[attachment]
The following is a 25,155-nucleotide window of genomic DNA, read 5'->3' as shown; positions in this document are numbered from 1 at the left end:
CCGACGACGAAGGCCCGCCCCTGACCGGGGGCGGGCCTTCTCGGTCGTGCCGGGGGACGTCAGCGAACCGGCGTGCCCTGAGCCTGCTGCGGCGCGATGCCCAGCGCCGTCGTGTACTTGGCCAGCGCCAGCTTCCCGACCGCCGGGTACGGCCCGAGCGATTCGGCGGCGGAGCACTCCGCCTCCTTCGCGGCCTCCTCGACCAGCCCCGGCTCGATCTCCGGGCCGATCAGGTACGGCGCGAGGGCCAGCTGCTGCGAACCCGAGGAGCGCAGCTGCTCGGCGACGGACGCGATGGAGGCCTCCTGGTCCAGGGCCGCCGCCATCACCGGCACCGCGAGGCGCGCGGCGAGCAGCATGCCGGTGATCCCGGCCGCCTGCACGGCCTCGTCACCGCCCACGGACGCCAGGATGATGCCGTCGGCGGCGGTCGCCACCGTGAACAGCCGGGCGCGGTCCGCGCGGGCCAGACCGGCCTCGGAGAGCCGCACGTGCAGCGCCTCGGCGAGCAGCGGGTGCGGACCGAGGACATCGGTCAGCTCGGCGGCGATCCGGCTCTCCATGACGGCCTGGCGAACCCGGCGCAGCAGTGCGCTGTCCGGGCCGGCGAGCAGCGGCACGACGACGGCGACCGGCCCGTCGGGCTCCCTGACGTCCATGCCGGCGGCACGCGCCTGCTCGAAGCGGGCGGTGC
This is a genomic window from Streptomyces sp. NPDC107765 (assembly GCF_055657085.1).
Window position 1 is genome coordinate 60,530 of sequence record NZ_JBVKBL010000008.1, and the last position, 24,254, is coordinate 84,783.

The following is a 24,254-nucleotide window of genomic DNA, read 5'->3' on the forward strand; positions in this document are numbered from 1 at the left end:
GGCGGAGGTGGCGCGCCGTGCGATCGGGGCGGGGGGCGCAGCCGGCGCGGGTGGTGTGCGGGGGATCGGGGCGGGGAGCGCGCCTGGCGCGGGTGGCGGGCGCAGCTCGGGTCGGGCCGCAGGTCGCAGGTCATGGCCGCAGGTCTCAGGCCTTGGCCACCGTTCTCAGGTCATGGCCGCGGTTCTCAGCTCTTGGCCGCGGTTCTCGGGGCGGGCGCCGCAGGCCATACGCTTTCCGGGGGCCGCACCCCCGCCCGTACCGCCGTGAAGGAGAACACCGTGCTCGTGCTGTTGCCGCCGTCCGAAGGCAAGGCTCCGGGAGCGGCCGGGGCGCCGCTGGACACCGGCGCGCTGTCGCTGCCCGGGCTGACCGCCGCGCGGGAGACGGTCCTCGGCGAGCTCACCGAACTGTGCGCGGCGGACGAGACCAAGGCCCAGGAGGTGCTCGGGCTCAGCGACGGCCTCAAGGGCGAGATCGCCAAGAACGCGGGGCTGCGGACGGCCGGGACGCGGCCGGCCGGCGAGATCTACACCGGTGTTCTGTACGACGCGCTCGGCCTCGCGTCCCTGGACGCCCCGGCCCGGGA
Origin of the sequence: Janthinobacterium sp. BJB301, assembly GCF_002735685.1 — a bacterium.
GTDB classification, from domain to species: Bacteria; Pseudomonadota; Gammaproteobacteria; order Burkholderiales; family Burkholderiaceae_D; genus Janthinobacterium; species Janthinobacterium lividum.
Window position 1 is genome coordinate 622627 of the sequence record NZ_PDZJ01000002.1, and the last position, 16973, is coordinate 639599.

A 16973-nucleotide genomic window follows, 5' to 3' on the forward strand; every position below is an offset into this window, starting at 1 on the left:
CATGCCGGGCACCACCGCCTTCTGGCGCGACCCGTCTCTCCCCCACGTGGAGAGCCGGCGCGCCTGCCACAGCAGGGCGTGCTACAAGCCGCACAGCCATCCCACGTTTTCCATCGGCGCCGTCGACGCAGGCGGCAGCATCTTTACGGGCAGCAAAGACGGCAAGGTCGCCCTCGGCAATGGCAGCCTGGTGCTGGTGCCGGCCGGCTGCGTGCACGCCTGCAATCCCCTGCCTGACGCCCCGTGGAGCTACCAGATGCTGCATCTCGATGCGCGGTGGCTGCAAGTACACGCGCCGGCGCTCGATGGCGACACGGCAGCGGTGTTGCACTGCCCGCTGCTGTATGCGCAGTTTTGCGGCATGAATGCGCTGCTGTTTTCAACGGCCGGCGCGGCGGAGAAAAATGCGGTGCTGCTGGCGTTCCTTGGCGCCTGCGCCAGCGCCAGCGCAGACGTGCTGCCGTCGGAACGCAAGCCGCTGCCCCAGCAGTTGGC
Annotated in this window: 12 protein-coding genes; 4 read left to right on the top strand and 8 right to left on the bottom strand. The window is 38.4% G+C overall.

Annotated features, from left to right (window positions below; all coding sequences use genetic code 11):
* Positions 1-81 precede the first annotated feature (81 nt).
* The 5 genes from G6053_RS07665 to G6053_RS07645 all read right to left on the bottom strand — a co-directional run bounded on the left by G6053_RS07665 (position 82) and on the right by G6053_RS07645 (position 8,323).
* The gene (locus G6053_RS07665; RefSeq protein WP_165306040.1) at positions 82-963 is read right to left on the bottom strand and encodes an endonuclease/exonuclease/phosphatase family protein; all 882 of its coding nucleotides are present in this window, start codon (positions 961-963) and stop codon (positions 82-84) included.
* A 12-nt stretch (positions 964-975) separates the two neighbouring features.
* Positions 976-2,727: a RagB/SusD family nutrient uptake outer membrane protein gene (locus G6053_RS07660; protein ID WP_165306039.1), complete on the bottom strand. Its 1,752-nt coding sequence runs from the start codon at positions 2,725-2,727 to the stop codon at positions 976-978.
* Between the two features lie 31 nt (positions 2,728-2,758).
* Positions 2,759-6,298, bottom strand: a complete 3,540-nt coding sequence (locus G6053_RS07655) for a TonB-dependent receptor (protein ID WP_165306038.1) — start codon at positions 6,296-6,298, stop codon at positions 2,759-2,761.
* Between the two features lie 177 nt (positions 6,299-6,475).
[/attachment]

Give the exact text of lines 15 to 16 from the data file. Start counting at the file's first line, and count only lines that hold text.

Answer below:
* The 5 genes from G6053_RS07665 to G6053_RS07645 all read right to left on the bottom strand — a co-directional run bounded on the left by G6053_RS07665 (position 82) and on the right by G6053_RS07645 (position 8,323).
* The gene (locus G6053_RS07665; RefSeq protein WP_165306040.1) at positions 82-963 is read right to left on the bottom strand and encodes an endonuclease/exonuclease/phosphatase family protein; all 882 of its coding nucleotides are present in this window, start codon (positions 961-963) and stop codon (positions 82-84) included.